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Wow! Someone who says there is more to Goa than its beaches!” a colleague teased me when he found out I was trying to reach Goa’s Maquinez Palace in Panjim in time for the 43rd International Film Festival of India.

I rightfully did not want to miss the opportunity of seeing how Goans, filmmakers and delegates from throughout the world celebrated 100 years of Indian cinema this 2012. Apart from the international film category, the festival incorporated all-time Bollywood hits as well as several carefully selected films from all over the country, showcasing India’s diversity. From all the films selected for the programme, the following are a few of my favorite picks:

Samhita by Sunil Sukthankar: Two eras come together to question whether we are truly writing the script of our own life or giving in to the various pressures surrounding us.

Munich in India by Konstantin Fritz: A German painter lived in India in the 1930s and filmed his life there. His grandson follows his grandfather’s steps creating a portrait of yesterday and today’s India.

Dreaming of Taj Mahal by Nirmal Chander: A moving documentary on the true story of a Pakistani driver whose ultimate dream is to get an Indian visa to visit the Taj Mahal.

Lessons in Forgetting by Unni Vijayan: Based on Anita Nair’s book with the same title, the film tells the story of Meera, a middle-aged woman.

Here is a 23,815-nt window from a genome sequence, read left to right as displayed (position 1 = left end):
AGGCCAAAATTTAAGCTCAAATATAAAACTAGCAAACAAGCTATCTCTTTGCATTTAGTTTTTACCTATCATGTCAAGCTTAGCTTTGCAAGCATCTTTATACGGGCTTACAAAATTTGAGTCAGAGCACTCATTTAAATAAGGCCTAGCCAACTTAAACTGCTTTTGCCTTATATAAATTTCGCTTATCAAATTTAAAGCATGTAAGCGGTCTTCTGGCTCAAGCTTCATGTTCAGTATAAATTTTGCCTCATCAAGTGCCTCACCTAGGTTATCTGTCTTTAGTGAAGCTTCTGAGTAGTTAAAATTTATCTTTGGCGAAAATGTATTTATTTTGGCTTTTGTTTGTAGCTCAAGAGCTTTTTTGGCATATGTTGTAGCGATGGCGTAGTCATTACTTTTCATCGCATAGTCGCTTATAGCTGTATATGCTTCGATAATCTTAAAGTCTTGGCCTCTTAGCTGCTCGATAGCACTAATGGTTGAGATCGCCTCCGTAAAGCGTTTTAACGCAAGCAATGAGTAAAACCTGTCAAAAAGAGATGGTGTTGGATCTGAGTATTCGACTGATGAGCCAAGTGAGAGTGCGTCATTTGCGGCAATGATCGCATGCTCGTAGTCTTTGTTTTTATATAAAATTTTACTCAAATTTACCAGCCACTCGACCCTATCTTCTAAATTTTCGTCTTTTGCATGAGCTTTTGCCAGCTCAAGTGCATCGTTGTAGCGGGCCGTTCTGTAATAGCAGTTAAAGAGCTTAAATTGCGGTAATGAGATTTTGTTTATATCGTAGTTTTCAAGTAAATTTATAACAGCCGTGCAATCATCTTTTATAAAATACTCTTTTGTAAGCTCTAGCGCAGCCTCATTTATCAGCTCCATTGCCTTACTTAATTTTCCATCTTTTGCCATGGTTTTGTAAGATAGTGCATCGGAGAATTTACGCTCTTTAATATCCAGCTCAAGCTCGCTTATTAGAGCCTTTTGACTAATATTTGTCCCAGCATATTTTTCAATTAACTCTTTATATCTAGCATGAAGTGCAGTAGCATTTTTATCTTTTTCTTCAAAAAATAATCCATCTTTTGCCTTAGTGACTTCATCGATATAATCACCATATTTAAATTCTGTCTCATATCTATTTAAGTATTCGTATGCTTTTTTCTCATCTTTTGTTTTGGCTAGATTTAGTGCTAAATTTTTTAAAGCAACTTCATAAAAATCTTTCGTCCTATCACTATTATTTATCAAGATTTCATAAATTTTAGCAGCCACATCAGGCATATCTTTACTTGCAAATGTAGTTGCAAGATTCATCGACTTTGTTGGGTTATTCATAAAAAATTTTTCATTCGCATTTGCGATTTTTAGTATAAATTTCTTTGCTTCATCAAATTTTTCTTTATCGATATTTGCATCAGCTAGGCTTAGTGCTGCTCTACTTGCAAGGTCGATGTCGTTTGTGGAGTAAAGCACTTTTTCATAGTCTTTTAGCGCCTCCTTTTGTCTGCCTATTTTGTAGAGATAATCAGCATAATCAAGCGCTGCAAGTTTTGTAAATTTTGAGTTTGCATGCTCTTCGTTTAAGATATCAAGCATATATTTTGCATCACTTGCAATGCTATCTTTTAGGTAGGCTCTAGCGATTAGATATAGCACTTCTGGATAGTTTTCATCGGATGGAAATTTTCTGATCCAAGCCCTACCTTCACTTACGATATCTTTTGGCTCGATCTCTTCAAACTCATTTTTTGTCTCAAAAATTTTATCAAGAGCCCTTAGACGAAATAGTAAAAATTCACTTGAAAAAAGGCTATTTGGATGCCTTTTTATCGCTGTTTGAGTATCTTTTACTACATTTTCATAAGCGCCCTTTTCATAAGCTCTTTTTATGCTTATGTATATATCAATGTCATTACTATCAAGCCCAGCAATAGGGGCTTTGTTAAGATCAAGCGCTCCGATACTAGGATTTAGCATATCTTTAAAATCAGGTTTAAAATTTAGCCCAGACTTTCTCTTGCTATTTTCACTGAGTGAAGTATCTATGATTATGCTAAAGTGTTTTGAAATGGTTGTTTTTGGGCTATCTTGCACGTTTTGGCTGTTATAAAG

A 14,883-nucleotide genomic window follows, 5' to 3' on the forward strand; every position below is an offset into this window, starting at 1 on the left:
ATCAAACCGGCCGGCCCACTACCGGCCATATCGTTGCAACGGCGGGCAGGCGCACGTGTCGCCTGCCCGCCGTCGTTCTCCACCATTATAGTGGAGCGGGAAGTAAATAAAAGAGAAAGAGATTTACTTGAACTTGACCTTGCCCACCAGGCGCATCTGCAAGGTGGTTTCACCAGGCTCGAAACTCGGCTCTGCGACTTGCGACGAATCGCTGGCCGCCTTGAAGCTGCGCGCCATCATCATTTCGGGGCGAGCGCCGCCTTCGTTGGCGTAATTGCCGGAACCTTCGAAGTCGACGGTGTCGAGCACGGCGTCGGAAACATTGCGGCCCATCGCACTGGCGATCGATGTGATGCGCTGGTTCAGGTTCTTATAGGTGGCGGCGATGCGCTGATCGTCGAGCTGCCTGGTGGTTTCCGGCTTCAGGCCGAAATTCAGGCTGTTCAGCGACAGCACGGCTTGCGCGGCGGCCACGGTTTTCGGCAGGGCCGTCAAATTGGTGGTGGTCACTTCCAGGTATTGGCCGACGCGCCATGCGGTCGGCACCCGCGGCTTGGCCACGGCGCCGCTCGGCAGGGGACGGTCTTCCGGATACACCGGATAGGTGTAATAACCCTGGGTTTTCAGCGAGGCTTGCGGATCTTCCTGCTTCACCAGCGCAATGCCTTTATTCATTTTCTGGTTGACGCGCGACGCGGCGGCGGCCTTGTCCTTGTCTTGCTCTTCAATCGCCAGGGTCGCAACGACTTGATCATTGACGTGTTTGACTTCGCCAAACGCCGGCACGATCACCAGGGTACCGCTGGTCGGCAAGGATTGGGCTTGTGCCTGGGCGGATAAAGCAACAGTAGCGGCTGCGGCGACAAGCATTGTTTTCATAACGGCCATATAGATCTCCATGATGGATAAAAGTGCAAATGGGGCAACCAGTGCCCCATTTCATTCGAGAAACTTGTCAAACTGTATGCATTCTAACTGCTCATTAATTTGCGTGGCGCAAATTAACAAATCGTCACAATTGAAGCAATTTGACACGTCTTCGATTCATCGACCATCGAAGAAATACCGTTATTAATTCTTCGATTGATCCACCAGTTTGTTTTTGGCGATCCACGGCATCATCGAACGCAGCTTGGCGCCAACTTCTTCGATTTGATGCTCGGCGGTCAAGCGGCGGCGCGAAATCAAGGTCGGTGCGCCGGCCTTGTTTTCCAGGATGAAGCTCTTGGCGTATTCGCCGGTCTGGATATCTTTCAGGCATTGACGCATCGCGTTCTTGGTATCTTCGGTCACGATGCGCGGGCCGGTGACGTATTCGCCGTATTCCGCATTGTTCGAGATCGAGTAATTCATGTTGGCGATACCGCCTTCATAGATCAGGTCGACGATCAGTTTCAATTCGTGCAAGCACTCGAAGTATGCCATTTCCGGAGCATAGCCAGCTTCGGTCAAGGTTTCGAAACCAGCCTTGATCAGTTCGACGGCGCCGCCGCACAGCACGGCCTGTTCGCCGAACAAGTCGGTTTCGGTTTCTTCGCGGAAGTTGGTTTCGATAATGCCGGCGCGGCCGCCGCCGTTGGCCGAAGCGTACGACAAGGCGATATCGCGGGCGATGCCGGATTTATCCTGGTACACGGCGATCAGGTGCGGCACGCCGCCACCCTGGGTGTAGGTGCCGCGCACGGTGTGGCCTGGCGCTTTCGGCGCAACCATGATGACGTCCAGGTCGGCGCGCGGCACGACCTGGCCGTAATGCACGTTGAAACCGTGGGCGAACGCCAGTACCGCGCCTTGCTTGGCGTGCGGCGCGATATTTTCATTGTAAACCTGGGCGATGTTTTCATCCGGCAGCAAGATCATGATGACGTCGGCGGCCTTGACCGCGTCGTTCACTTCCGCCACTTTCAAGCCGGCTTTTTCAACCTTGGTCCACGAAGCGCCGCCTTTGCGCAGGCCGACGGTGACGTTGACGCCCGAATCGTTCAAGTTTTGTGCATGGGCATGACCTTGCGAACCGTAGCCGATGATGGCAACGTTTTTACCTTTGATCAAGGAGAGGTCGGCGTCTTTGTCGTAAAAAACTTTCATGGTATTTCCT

Ithramathram by Dr. K. Gopinathan: A Malayalam film. The unexpected death of a thirty-eight-year-old woman called Sumitra leaves her husband and daughter completely lost and helpless. Reflections on an individual’s death become a wondrous evocation of the colour, zest and zeal of the entire village life and entire network of collective human destiny.

Digant by Dnyanesh Moghe: A Konkani film in which the divide between urban and village life is explored through the nomadic “Gowli” community in Goa.

Garm Hava by M S Sathyu: The original 1973 film has been digitalized and restored to please current young audiences.

The festival offered viewers the occasion to rewatch box office or acclaimed hits on the big screen such as Pyaasa, Sholay, Lagaan, Mughal-e-Azam, The Namesake or Lage Raho Munna Bhai. Apart from films and open forums with international and national filmmakers and actors (such as Tabu and Irrfan Khan), there were also drama and music celebrations throughout Goa under the Chitrashatabdi – 100 Years of Indian Cinema programme, such as the November 27 performance by Sukhwinder Singh and a Footsteps of Bollywood event the following day. Bollywood stars Zeenat Aman and Bipasha Basu also walked the ramp at two different fashion events in Goa during the festival while Akshay Kumar graced the festival's opening ceremony.

Aside from the festivities, a stay in Panjim also granted authentic Portuguese-style surroundings, a laid back city atmosphere and fantastic cuisine – who invented the sinful bebinca? The stay was indeed in itself uma festa maravilhosa! (a wonderful celebration!)

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